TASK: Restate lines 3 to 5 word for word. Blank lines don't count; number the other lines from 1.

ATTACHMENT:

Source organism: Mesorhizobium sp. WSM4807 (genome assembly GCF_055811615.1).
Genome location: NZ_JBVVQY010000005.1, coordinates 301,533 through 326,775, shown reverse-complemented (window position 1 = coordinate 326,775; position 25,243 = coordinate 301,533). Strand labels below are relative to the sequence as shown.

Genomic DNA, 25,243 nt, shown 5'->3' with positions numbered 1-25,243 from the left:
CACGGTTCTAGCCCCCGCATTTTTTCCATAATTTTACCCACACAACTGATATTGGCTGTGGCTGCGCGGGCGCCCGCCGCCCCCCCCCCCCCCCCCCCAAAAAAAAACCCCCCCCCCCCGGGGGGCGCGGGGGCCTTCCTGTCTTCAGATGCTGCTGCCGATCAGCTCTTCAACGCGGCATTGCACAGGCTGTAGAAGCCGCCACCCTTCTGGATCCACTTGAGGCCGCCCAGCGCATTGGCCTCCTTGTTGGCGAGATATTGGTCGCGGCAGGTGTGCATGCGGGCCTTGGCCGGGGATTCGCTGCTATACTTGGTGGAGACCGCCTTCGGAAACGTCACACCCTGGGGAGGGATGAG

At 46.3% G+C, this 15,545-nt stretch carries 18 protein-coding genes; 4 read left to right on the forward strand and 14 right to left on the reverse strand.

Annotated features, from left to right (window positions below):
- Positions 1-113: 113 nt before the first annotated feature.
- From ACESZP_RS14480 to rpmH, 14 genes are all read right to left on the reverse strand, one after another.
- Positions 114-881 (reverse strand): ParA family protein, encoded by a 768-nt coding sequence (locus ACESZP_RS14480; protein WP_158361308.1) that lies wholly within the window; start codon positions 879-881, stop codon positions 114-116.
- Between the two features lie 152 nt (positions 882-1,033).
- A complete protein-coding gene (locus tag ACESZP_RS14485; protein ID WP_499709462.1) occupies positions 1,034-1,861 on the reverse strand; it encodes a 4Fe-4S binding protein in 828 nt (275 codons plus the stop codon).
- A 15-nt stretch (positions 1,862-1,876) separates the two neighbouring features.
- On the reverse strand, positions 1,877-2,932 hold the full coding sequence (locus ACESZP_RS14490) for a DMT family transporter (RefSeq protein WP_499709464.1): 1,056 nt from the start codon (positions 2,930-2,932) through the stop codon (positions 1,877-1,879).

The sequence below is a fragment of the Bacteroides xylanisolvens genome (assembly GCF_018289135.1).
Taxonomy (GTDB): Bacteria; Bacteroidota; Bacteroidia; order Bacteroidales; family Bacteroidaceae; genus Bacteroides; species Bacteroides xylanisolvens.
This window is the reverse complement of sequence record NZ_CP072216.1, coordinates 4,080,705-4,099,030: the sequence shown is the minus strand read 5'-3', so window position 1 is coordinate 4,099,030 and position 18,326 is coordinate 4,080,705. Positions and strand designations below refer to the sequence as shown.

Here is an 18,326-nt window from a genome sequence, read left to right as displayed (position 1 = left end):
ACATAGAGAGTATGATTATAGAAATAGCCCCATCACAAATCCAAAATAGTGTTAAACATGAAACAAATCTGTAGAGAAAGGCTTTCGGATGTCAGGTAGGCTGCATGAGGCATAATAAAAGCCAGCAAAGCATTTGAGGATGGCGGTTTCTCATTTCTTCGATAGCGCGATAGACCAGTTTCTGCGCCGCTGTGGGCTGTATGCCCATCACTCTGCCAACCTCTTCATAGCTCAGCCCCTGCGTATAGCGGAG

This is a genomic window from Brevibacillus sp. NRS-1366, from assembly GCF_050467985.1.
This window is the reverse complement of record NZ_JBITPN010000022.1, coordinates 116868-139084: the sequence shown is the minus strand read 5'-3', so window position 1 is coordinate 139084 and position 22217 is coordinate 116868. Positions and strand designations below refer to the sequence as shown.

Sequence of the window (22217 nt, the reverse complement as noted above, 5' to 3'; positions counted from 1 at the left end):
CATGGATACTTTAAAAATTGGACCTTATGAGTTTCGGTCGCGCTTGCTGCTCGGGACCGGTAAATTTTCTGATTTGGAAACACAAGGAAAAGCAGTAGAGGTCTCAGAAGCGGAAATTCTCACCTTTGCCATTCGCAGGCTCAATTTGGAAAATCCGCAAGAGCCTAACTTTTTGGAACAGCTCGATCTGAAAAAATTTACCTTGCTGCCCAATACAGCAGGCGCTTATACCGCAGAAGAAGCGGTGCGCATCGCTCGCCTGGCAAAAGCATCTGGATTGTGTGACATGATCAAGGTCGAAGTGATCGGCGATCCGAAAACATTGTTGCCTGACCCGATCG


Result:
Genomic DNA, 25,243 nt, shown 5'->3' with positions numbered 1-25,243 from the left:
CACGGTTCTAGCCCCCGCATTTTTTCCATAATTTTACCCACACAACTGATATTGGCTGTGGCTGCGCGGGCGCCCGCCGCCCCCCCCCCCCCCCCCCCAAAAAAAAACCCCCCCCCCCCGGGGGGCGCGGGGGCCTTCCTGTCTTCAGATGCTGCTGCCGATCAGCTCTTCAACGCGGCATTGCACAGGCTGTAGAAGCCGCCACCCTTCTGGATCCACTTGAGGCCGCCCAGCGCATTGGCCTCCTTGTTGGCGAGATATTGGTCGCGGCAGGTGTGCATGCGGGCCTTGGCCGGGGATTCGCTGCTATACTTGGTGGAGACCGCCTTCGGAAACGTCACACCCTGGGGAGGGATGAG

At 46.3% G+C, this 15,545-nt stretch carries 18 protein-coding genes; 4 read left to right on the forward strand and 14 right to left on the reverse strand.